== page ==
HTML5 looks set for rapid growth in 2012, driven by the need for cross-platform development as a result of increasing mobile market fragmentation, according to new research by Kony.

In a survey of technology executives across more than 100 Fortune 500 companies, 74 percent said they were considering HTML5 implementation. However, only 7 percent said that it would replace their current native application offering, suggesting that HTML5 will co-exist with native applications in the future.

Meanwhile, 82 percent of respondents cited the ability to deploy on a wide range of phones and devices as the most attractive quality of HTML5.

“The advent of HTML5 comes as no surprise,” said Kony’s CTO Sri Ramanathan. “The sheer number of devices on the market, and rapid adoption by consumers, means that organisations can no longer pick and choose which device they support.”

Ramanathan explained that, in the competitive apps market, developers who put all their eggs in one basket and focus on a single platform, such as iOS or Android, risk alienating valuable segments of their customers base.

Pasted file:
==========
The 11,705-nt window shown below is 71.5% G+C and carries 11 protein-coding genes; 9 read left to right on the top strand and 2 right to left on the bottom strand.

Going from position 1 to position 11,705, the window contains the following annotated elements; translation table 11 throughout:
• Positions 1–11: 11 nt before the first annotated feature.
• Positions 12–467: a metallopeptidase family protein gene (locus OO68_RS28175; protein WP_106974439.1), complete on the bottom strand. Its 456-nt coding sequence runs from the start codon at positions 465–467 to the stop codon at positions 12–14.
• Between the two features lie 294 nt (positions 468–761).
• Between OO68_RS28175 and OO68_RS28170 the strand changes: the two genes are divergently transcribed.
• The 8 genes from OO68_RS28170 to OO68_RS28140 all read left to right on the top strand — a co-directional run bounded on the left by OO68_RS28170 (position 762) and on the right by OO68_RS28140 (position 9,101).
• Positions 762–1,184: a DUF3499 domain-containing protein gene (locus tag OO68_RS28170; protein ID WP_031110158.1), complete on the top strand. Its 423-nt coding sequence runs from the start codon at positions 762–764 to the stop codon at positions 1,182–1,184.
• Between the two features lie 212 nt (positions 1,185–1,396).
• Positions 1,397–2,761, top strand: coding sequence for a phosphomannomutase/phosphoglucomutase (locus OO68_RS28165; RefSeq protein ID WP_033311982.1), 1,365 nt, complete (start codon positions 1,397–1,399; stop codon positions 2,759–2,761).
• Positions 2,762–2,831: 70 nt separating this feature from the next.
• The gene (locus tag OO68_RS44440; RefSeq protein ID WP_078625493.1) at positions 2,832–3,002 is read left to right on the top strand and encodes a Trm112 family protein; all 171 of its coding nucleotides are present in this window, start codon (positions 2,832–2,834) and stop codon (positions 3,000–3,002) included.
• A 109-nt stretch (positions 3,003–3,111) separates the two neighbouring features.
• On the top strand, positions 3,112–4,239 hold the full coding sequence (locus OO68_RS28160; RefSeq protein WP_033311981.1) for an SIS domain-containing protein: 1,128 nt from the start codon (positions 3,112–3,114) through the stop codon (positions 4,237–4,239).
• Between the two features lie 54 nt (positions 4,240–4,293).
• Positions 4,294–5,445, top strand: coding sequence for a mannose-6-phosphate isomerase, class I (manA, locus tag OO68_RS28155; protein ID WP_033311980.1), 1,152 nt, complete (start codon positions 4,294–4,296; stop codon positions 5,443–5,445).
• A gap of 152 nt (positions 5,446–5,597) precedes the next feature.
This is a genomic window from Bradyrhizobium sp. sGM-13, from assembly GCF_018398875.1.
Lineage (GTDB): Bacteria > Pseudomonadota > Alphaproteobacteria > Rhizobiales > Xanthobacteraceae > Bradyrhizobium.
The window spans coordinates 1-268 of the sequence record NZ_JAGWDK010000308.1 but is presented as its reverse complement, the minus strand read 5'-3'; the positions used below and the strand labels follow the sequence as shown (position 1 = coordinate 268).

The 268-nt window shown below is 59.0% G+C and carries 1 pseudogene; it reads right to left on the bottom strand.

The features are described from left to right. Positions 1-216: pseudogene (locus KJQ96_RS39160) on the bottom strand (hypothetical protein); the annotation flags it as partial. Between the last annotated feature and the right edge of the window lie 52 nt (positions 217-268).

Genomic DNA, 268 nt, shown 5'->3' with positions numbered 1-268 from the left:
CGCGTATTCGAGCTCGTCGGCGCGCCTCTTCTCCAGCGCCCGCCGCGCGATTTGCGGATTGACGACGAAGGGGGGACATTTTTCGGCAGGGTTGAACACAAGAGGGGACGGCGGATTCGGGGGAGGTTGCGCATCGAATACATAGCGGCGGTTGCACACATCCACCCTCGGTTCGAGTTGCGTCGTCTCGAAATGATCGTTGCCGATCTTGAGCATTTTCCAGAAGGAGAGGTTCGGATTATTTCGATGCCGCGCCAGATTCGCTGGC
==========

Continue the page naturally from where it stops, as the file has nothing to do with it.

“Companies are being forced to use innovative technology to create apps which stretch across multiple platforms, but steer away from a lowest common denominator approach – and this is a great thing for the industry,” he said.

However, Ramanathan added that HTML5 will not replace native applications, as customers continue to demand a combination of the two. Instead, HTML5 will act as an enhancement to existing mobile strategies.

One important feature of HTML5 is that it allows developers to build new kinds of features into websites so that sites behave on mobile phones like applications. Kony's research revealed that there is currently a fairly even split between those who prefer mobile web (43 percent) to applications (57 percent) for professional use.

However, a group of wireless experts warned in May 2011 that HTML5 was not yet serving as a platform that could be used to extend apps across platforms. For many companies, transitioning their website to HTML5 and ensuring that it runs well on all the various mobile browsers is just too much work.

“HTML5 is not a panacea. It won't solve all your problems,” said Ted Woodbury, an executive with AT&T. “It won't be a disaster but I think people will always do both” apps and HTML5 sites.

Security firm Sophos also warned in its 2012 predictions that new web and networking technologies such as HTML5 will introduce new challenges for enterprise security professionals. In the case of HTML5, data is stored in the browser, meaning that the browser itself becomes a target.